Amazon knows us better than most of our friends. Accurate product suggestions and personalised advertising ensure that your opinion of them is full of enthusiasm instead of irritation, because such features are expected when it comes to online shopping.
But what’s the price we’re paying for this convenience? Thanks to the GDPR, civil rights activist, journalist, and economist Katharina Nocun requested all her data Amazon collected about her then went through it, and was astounded by what she found.
Banning cell phones in class or embrace a digital classroom? Hardly any topic is as controversial as digitisation and school. And of course the craziness surrounding around the “digital pact” shows that. 5 billion euros over five years, earmarked for this purpose, will be far from enough for all schools and teachers to finally get fit for digital transformation throughout Germany!
But wrong invoices are far from the only problem we face is the (digital) future of our educational institutions. But before it gets too political, let’s try today to translate a very specific recipe for success that we know from digital business into a vision of the future, »Better Schools Through Digitisation«: Personalisation.
»Made in Germany« doesn’t have the ring it used to a few years back. Manipulated cars, strange data protection laws, and a lack of innovation in federal departments and companies brought the German IT industry behind. But the perceived superiority of China and America is not inviolable. Together with Europe, we’ve got to rely on our strengths and make the »Made in Europe« label attractive. And above all that requires one thing: new confidence.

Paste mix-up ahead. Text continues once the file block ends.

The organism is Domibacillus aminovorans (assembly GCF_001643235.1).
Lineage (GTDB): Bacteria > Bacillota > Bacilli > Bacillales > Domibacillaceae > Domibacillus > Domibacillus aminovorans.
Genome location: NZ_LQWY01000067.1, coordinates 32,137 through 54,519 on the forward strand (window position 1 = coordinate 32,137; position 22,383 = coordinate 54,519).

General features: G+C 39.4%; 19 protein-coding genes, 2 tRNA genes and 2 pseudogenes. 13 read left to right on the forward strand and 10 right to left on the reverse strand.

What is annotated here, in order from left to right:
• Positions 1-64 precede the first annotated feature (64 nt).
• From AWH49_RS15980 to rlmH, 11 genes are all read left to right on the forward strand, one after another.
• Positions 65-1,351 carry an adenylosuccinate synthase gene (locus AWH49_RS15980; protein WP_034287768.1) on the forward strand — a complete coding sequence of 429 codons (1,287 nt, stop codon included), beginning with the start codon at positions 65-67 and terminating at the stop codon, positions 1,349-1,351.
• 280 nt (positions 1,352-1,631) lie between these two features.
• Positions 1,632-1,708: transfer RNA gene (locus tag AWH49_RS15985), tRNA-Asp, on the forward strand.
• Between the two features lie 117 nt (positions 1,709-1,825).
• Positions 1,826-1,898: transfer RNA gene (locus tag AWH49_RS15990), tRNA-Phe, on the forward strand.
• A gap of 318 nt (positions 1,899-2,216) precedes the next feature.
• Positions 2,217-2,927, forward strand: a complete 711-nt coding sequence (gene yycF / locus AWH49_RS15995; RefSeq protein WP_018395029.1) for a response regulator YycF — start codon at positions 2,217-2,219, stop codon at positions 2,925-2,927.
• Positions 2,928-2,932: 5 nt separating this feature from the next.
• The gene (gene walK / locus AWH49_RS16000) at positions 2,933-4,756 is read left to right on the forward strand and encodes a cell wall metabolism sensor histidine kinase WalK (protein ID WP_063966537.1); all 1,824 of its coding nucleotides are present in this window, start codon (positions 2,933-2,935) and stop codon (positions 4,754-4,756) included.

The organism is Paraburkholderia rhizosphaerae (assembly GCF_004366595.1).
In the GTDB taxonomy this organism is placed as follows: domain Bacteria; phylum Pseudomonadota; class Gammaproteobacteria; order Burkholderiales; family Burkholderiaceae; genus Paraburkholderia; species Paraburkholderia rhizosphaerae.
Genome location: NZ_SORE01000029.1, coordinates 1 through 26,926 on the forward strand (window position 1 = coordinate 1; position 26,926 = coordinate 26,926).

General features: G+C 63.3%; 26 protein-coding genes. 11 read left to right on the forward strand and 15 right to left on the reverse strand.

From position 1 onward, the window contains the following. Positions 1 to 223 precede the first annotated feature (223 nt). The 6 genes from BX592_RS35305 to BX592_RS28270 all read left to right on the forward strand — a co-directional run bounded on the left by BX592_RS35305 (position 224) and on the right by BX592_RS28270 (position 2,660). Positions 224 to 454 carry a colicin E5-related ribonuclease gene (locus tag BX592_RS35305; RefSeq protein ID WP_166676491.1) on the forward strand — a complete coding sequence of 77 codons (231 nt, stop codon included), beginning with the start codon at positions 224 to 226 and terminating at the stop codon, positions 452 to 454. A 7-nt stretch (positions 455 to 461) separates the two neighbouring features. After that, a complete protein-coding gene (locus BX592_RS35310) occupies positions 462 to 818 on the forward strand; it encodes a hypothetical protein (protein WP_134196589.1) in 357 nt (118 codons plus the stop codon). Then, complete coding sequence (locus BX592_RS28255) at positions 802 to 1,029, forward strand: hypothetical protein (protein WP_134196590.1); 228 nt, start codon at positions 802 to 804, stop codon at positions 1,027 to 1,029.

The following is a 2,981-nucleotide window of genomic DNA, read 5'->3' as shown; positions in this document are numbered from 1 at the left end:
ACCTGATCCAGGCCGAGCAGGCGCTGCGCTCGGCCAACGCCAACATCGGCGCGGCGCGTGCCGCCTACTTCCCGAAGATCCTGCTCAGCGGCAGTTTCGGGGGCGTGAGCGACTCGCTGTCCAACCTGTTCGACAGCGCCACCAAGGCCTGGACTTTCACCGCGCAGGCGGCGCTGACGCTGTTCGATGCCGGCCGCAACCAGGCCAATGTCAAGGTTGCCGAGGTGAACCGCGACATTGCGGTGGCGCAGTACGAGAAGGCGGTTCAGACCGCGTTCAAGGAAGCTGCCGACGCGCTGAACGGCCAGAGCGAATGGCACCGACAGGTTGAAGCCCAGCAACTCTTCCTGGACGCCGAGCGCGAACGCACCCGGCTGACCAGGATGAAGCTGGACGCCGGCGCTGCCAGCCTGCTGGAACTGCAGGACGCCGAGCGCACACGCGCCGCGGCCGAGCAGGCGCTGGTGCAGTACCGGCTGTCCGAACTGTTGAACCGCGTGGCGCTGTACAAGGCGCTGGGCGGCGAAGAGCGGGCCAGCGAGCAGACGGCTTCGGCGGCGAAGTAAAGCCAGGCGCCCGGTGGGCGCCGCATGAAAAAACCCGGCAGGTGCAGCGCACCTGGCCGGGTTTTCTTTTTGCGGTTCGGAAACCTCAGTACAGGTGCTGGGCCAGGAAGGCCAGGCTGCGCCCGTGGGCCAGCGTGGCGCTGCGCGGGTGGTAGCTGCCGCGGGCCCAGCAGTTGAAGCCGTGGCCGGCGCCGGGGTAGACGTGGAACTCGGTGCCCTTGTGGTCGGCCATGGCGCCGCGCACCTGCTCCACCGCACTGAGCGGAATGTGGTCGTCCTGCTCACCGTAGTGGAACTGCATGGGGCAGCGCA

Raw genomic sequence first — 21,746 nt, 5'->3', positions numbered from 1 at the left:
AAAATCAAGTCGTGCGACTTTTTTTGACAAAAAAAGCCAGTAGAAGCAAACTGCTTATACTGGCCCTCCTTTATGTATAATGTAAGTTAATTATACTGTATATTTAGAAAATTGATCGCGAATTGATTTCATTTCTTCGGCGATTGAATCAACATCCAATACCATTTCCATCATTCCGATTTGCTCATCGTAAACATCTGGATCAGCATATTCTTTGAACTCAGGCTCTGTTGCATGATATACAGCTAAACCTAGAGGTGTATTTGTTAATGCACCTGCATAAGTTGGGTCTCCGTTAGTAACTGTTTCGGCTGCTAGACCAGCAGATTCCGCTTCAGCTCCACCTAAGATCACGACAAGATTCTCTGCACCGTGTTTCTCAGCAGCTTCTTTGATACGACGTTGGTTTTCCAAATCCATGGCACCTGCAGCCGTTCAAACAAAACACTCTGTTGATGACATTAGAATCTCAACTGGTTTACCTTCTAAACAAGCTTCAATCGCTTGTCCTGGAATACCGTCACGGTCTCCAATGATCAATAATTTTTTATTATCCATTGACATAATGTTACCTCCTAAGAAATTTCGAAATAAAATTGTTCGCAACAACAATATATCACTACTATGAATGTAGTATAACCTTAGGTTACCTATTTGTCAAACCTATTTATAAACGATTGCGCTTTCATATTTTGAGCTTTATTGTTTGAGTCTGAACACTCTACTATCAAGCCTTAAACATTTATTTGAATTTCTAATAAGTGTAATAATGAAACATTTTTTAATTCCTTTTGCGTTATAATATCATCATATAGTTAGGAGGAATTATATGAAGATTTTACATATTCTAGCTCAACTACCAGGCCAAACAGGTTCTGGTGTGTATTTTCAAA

Energy use, sustainability, and a plethora of plastic waste in our oceans — These topics are receiving more and more attention in the daily news or in the governments. The rapid rise of green party members in parliament also shows: Conservation is no longer a niche affair. People are worried about their home planet and are actively seeking solutions to tackle global warming. Digitisation and artificial intelligence can become an important piece of the puzzle in this mission.
Being successful without maintaining a social media presence? Unlikely! Companies benefit from the enormous reach and a »personal« relationship with their customers. And networks? They’re making billions thanks to the social media presence of other companies.
Now it’s also the case with customer relationships that they’ll evolve with years to come and become even more intimate. Platforms want this anyway: They’re integrating more and more features so that companies can build relationships with their customers and grow social media marketing budgets year over year.
In 2019 social commerce will increase e-commerce sales, and also affect omnichannel retail. Which social commerce trends shouldn’t be missed in 2019? We’ll tell you.